As for when I started fighting with the Outrage Brigade, I think something has to be understood: almost everyone who is today involved on that side of the conflict were, only a few years back, part of the Forge/Storygames crowd who were trying to take over RPGs back then, but not in the name of Social Justice; rather, they were trying to remake RPGs along "theory" lines and make gaming into a deep intellectual pursuit (controlled by them, the self-styled 'deep intellectuals', of course).  It was only when it became very clear that their theories were utterly bullshit (both from a commercial perspective and from the perspective of the types of games the vast majority of RPG gamers prefer to play), after the Forge closed down, that these exact same people started talking about social justice. In fact, I had PREDICTED that this was exactly what they'd do [see RPGPundit called it on the year of the Pseudo-Activists and The Pseudo-Activists Swine, Revisited for more], on my blog, a couple of years back just before the first really big "moral outrage" events started to happen.

So I had been a "target" long before the event you somewhat incorrectly describe as "the fallout from James Desborough's article".  I would describe it as "the time about 100 Swine MADE UP the utterly false rape-threat claims about James Desborough and then when confronted with this fact chose to keep right on repeating a proven LIE"; because these people are mostly all the same people I've been fighting from the Forge for the last 10 years.  It’s just that now they're pretending that it’s about RPGs being 'socially just' rather than about RPGs being 'academic' or 'artistic' and had no problem with writing or running games like Poison'd or Maid that featured (and encouraged!) violent and sadistic rape [For Vincent’s comments on rape in Poison’d click here  – Charlie] of the sort that Desborough would never even dream of.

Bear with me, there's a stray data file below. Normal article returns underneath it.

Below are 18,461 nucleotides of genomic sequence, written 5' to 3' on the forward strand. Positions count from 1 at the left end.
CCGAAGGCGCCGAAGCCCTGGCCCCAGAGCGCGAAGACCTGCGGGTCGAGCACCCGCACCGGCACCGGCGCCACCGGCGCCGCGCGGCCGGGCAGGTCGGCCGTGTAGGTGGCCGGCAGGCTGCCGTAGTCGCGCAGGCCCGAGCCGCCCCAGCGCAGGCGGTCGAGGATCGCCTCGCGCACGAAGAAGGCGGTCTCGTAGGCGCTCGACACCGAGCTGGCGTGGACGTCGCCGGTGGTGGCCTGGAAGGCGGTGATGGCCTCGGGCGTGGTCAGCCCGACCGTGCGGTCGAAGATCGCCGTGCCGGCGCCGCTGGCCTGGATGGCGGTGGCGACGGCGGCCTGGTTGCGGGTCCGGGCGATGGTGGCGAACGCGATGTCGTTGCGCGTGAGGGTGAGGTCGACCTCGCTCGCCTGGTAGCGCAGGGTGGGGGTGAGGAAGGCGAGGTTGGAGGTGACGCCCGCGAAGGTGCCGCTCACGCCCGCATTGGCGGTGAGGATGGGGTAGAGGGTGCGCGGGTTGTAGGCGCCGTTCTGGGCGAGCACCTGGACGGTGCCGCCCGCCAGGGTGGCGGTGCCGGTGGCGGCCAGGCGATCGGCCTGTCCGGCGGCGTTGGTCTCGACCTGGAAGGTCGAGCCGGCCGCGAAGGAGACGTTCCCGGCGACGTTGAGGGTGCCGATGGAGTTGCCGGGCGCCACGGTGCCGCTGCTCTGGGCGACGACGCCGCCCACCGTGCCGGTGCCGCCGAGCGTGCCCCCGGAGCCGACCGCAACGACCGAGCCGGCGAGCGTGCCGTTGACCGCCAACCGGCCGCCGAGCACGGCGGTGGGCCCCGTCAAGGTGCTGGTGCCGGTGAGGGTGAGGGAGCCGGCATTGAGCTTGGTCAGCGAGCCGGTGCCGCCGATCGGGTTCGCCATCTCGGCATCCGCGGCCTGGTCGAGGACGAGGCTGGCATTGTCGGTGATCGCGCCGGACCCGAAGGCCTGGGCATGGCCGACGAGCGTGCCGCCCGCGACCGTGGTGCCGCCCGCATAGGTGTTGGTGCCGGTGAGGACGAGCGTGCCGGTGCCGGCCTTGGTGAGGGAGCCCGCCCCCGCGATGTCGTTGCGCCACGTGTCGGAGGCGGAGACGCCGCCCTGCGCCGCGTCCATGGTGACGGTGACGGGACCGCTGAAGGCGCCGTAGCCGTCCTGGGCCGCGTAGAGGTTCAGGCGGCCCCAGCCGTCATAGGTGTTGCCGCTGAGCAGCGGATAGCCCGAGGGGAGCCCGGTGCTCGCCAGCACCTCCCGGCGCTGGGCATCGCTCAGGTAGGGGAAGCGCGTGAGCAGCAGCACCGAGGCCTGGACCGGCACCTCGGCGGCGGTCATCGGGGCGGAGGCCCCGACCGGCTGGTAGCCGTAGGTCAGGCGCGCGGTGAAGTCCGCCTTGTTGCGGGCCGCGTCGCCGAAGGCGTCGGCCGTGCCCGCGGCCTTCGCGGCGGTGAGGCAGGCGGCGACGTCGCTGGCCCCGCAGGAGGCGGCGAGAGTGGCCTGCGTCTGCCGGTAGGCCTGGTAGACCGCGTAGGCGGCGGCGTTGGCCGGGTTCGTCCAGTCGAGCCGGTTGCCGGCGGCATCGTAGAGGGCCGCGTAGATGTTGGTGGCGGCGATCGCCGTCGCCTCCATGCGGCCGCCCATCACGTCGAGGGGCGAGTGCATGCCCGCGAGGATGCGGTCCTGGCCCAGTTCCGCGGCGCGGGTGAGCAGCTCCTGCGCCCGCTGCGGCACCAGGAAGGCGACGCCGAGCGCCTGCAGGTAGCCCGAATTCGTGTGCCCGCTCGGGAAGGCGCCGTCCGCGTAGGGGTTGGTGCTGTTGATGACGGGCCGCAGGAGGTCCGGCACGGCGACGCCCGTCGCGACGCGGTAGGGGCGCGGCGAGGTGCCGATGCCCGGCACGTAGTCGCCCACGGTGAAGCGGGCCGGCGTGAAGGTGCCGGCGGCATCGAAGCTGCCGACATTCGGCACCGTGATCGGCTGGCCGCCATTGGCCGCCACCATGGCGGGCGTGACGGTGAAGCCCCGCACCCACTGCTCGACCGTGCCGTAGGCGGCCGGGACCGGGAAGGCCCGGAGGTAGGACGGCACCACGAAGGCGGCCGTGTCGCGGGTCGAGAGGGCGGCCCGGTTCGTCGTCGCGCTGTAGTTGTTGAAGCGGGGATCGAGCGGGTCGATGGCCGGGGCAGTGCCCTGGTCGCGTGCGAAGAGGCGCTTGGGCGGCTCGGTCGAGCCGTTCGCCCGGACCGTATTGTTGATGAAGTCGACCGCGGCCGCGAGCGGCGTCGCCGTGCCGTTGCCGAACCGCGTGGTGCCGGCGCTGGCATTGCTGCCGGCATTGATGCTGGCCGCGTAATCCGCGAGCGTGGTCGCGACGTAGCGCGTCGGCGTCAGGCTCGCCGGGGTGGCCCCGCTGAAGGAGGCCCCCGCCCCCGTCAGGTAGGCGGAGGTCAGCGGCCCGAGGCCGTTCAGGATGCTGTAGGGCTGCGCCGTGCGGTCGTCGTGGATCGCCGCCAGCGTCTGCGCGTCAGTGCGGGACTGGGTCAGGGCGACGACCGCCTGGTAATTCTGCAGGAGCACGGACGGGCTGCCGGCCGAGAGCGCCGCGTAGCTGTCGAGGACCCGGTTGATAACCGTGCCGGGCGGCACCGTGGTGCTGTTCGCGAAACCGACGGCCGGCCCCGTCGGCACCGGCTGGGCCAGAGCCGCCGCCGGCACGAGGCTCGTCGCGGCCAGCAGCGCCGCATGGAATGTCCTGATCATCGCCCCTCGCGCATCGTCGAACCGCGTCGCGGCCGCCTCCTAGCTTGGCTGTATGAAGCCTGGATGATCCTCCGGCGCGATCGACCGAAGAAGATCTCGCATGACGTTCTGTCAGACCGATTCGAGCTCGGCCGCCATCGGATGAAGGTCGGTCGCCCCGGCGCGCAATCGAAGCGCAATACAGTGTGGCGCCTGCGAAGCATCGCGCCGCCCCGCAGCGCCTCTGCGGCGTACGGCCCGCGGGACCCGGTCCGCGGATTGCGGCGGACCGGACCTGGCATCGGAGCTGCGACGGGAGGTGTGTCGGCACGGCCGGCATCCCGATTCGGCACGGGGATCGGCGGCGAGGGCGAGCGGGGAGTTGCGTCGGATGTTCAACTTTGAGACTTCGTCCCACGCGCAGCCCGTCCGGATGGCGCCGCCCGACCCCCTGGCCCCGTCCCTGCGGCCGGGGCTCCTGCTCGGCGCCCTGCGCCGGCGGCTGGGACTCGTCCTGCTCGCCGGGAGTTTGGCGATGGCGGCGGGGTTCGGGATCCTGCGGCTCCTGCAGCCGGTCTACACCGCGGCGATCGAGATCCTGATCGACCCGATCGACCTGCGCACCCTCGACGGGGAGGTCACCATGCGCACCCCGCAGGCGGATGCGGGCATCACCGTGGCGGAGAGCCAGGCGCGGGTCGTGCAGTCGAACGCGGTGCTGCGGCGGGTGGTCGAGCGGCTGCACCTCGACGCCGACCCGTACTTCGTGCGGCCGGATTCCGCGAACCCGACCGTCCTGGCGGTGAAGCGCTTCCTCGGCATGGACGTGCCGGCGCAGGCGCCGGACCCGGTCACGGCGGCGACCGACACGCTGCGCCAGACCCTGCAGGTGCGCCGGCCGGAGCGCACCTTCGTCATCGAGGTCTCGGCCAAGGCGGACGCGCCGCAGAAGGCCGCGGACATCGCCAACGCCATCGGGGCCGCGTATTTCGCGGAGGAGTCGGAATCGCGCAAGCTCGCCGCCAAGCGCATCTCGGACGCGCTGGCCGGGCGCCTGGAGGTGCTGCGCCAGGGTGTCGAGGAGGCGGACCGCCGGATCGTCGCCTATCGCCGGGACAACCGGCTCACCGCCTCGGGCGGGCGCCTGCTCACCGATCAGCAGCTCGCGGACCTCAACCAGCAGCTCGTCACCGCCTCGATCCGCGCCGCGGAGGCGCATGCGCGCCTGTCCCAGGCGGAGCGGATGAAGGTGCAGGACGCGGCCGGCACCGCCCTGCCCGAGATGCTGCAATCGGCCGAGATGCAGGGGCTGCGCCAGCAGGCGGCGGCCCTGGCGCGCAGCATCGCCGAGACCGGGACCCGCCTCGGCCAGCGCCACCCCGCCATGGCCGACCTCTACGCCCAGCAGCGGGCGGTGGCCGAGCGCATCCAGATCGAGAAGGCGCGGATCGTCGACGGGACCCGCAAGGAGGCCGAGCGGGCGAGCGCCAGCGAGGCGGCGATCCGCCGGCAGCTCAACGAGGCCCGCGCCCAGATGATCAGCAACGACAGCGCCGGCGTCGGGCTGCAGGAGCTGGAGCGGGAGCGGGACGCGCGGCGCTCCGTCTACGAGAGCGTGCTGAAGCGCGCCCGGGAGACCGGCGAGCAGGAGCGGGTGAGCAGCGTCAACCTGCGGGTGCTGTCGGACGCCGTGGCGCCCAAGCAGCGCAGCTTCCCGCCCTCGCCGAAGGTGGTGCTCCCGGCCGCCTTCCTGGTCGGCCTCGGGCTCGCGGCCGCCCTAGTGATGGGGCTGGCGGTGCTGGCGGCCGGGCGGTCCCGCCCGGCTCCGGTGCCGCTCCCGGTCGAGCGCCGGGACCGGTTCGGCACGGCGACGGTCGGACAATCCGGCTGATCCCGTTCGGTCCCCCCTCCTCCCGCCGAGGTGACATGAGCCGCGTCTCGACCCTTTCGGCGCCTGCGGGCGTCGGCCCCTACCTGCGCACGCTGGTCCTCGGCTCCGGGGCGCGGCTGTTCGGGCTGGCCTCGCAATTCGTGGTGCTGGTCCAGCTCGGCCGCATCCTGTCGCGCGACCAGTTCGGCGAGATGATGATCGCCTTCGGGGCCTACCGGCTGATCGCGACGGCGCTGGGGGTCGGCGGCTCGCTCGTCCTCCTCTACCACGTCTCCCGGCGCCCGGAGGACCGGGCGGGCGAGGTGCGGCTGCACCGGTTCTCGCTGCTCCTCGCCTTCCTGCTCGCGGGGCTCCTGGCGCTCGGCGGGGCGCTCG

DYVERS: With the release of Fifth Edition Dungeons & Dragons your name was revealed as one of the consultants - something that you had discussed beforehand and that your critics openly called you a liar over - and many of your former antagonists took the opportunity to claim you were a bigot who had consistently attempted to drive people from the hobby through harassment and intimidation. At the time it seemed that many of them believed that if they put enough pressure on you and Wizards of the Coast that your name would be taken out of the books and that you would cower before them. After witnessing some of what you went through I've been curious to know how you were able to withstand their attacks, and often outright lies, about you? Considering what you went through did you ever contemplate giving up and walking away from the RPGsite, from your blog, or from the hobby as a whole?

RPGPundit: How did I withstand their attacks?  Well, it's simple: I have a moral compass.  Unlike my opponents, I actually care about Truth. I know that something that isn't true will ultimately (though not always immediately) lose out to the truth.  The truth is the best rhetorical weapon you can ever use, and because my opponents believe there's no such thing as truth (being, for the most part, hopeless relativists), they can never wield it effectively. 

The Pseudo-activists almost can't help but LIE, because they can barely understand the concept of what "true" is anymore.  And thus, they dug their own grave by the torrent of lies they vomited out about me (and another consultant, and some other opponents of theirs in the hobby).  The end result of what they did was to bring attention to me, make me more famous, double my blog readership, make me more money, and utterly and totally discredit themselves.  There are now links and records kept of all the times they've lied (The latter being necessary because the pseudo-activists have often tried to go back and delete or edit stuff to hide when they've been caught out in a lie), and we've set up a permanent thread on theRPGsite (see This is Why We Don't Like You for more) in order to show a permanent and immutable record of cases where these Swine have been caught out in lying, general misbehavior and even clearly conspiring to make up lies about their opponents.